“For relaxing times, make it Suntory time.”
Like Bill Murray playing the character Bob Harris in the movie “Lost in Translation,” I found myself sitting alone at a hotel bar in Tokyo tonight listening to the cacophony of foreign voices having unintelligible conversations. Chipper tones and drawn out vowels danced like bird song at an aviary. Indecipherable words fell like silk curtains separating me from the people around me. The ghostlike haze of jetlag further distanced me from my surroundings. I’ve been gone for a week and I miss Beautiful Wife, my darling kidlets, my friends and the comforts of home. I could completely relate to Bob feeling adrift in a distant land. If you haven’t seen the movie, go get it.
What’s a man to do? Visit a dear old friend: whisky. I couldn’t get a Suntory, the whisky Bob pitched in the movie, so I ordered a 14 year old Oban Single Malt Scotch Whisky. Ah, there you are. Oban is a good friend with that familiar lilting hello breaking through the fog of strangers’ meaningless conversations. She’s a gentle reminder that I’m not completely alone despite being 6,500 miles from home and 14 hours ahead in the day.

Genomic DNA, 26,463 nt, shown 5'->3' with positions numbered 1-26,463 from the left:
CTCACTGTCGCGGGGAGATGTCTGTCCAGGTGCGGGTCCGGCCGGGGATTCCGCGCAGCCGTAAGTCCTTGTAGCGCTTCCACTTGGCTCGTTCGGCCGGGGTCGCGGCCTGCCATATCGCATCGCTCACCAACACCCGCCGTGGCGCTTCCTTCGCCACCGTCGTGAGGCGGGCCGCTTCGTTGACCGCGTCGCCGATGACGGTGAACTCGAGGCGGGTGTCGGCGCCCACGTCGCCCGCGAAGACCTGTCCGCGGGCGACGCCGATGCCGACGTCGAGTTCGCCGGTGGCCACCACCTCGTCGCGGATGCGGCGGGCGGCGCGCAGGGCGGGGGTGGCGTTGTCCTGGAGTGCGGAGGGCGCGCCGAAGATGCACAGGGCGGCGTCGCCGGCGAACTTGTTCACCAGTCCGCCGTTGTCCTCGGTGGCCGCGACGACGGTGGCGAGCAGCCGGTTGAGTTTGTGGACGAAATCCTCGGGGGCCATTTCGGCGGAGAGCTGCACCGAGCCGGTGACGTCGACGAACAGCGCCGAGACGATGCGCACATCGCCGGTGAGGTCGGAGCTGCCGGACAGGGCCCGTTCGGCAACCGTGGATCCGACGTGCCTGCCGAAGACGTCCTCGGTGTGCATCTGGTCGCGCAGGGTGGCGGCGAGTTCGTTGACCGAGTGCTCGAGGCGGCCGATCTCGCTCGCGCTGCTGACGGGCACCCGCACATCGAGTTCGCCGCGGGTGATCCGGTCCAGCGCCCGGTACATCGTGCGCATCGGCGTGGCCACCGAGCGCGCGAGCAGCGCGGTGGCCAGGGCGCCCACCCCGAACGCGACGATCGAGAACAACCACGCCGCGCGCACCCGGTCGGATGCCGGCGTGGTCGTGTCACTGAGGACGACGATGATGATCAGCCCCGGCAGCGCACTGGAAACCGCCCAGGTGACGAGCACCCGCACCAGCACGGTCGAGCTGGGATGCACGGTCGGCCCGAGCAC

Oban a west highland whisky distillery, now owned by mega company Diageo, was founded in 1794 and is situated on the western coast of Scotland. The town of Oban grew up around the distillery and is also known as the “Gateway to the Isles”. Diageo started a movement to designate “Classic Malts” in 1985, and Oban represents the West Coast in that designation. Oban is easily one of the most famous of the western highlands and is known for its easy drinking style.
|Look||Amber as intriguing as it is dangerous to the tiny insect.|
|Smell||Smoked honeyed oranges with sea salt and spice.|
|Taste||Alcoholic flirt with a rose petal, carameled pear at the front followed by smoky peat with a long, sweet oak finish.|
|Price||1,900 ¥ per glass or about $22|
Even if you aren’t sitting alone in a hotel bar in a foreign country, Oban Single Malt Scotch Whisky makes a good friend.
Bob: “You want more mysterious? I’ll just try and think, ‘Where the hell’s the whiskey?’”